The biggest advantage of motorized supply is demonstrated by the Red Ball Express. If pressed they could run 24/7, changing drivers as needed, and the trucks would still be usable at the end of such a run. (Some fixes would be taken care of, such as new tires, as needed. A horse would need days to recover from an emergency run.)

    BTW, we have pictures of German and Japanese attaches observing this maneuvers. In the photo they're standing on either side of George Catlett Marshall.
     
  5. Riter

    Riter Member

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    Lack of mechanisation. Lack of industry to produce vehicles. Lack of petrol.

    Cavalry is good for routing a fleeing enemy. Against entrenched foes, it's suicide and a waste of horseflesh. If the enemy is infantry, then cavalry should only be used as a means of increased mobility but not doe combat ala Napoleonic era cavalry roles.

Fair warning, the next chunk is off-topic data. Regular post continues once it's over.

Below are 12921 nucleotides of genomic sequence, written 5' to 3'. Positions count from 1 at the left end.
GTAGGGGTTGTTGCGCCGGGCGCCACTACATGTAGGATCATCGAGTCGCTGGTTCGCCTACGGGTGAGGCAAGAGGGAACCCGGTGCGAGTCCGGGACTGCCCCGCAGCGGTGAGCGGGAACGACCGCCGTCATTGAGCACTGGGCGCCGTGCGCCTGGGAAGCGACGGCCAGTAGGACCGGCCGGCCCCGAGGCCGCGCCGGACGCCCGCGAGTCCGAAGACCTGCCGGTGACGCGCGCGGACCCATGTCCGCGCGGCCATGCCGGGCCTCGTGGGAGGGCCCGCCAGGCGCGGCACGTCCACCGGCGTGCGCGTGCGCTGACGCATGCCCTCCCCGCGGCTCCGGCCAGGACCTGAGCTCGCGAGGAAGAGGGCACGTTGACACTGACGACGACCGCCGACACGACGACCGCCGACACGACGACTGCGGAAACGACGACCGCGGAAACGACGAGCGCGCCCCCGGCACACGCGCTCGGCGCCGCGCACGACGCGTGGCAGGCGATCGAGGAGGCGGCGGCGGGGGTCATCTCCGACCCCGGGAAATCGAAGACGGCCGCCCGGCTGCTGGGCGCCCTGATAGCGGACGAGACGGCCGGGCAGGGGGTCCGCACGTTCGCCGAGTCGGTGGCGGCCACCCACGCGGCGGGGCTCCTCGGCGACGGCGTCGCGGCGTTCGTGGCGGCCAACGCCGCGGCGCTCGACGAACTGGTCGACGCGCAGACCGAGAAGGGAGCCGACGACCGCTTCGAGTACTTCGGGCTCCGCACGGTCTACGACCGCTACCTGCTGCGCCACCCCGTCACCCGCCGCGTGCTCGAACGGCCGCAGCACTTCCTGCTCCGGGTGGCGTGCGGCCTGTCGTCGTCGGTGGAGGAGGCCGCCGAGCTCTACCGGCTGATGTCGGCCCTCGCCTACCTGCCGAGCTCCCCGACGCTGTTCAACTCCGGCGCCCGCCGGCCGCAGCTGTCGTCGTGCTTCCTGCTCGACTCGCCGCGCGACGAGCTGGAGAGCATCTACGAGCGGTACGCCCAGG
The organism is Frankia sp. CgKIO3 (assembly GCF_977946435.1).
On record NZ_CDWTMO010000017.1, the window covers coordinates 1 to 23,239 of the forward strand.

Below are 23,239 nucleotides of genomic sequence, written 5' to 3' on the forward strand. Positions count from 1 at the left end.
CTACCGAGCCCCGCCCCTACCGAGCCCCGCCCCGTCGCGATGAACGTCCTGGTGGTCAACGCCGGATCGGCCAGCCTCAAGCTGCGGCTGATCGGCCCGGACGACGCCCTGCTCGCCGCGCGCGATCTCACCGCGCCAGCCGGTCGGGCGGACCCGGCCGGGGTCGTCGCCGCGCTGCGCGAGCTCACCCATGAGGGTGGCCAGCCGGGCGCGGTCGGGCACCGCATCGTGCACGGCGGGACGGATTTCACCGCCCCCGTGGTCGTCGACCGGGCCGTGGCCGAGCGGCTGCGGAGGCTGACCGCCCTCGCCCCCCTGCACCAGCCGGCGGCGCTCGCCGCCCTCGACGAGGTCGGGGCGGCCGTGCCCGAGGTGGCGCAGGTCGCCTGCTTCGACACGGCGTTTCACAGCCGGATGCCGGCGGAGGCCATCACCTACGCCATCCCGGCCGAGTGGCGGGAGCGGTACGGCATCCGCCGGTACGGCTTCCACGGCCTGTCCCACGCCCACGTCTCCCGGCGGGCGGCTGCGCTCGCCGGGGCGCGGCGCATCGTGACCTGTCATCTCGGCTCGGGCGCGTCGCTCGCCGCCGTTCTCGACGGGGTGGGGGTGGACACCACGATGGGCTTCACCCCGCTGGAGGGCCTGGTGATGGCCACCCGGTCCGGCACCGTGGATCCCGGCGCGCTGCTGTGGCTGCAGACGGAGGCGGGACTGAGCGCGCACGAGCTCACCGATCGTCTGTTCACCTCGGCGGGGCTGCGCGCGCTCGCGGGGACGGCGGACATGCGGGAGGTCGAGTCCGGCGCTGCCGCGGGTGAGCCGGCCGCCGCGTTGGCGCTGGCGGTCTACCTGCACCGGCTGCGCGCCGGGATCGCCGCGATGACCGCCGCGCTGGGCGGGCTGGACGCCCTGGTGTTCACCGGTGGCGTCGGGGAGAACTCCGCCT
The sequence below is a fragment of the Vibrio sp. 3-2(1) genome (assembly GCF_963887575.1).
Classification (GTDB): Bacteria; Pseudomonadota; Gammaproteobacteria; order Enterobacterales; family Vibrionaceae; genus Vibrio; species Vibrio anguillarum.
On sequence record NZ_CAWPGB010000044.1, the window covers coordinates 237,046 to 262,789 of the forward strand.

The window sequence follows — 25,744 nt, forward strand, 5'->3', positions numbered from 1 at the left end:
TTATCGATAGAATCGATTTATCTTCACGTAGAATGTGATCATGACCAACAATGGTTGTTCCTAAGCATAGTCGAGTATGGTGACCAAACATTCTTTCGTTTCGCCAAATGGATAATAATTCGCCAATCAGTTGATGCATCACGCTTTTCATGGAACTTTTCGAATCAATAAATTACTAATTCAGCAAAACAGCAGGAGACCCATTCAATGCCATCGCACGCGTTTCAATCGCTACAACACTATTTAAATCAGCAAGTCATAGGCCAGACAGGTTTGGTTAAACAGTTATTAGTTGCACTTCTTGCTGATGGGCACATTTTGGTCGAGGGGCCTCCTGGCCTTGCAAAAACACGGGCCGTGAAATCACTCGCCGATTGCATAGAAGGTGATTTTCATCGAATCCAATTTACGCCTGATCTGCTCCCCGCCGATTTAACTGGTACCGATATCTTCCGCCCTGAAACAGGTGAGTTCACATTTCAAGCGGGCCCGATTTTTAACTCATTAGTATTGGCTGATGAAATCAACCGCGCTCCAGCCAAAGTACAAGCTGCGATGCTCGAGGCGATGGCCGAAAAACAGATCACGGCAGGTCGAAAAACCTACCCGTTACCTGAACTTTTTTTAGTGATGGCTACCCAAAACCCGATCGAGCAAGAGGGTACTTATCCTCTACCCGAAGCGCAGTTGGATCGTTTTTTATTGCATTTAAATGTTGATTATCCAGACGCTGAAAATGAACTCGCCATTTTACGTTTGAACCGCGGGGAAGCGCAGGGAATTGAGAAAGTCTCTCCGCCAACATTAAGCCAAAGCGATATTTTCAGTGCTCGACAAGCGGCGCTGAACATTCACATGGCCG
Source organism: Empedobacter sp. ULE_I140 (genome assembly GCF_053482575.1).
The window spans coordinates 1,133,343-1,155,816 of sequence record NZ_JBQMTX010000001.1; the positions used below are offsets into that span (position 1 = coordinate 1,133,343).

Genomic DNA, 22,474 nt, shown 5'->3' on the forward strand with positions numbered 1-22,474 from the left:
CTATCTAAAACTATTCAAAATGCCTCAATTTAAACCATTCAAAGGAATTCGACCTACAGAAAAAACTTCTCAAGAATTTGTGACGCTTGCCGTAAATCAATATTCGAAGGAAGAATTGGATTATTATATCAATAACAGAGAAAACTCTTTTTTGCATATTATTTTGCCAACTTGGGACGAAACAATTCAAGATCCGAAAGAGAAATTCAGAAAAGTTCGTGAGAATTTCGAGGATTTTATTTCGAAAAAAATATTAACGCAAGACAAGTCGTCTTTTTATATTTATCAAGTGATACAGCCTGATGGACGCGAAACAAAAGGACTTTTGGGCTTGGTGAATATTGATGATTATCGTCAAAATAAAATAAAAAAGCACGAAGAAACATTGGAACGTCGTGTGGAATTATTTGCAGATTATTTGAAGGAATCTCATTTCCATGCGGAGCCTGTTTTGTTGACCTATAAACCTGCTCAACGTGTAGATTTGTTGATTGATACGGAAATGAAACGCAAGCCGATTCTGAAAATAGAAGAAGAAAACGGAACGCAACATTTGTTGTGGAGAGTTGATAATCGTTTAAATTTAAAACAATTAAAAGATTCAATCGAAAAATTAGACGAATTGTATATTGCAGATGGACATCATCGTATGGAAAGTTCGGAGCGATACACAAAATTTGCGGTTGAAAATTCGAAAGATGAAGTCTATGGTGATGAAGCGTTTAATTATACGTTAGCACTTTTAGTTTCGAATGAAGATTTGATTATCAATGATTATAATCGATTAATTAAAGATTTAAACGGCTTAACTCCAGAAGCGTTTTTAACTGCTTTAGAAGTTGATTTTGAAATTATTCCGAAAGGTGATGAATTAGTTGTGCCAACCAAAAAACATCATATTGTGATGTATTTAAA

6. Owen

    Owen O

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    Have a look at how much fodder a horse needs & how all that food is transported to the front.
     
  7. OpanaPointer

    OpanaPointer I Point at Opana Staff Member Patron   WW2|ORG Editor

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    True in the winter. In the summer you have to give them time to graze.
     
  8. Riter

    Riter Member

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    BTW, horses like people need a break (entire day of rest). You can't expect to ride them all day and expect them to optimally perform. If you don't bring fodder, you must turn them loose to graze. Read about Grierson's Raid in the American Civil War.
     
  9. OpanaPointer

    OpanaPointer I Point at Opana Staff Member Patron   WW2|ORG Editor

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    And remounts for when a horse goes lame. The whole thing is glamorous in the telling and tedious in the execution. My mother's grandfather told her about being a horse's ass, meaning the guy who carried fodder to the stalls. ("ass" aka donkey?)
     
  10. CAC

    CAC Ace of Spades

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    Ever heard of Beersheba?
    Battle of Beersheba (1917) - Wikipedia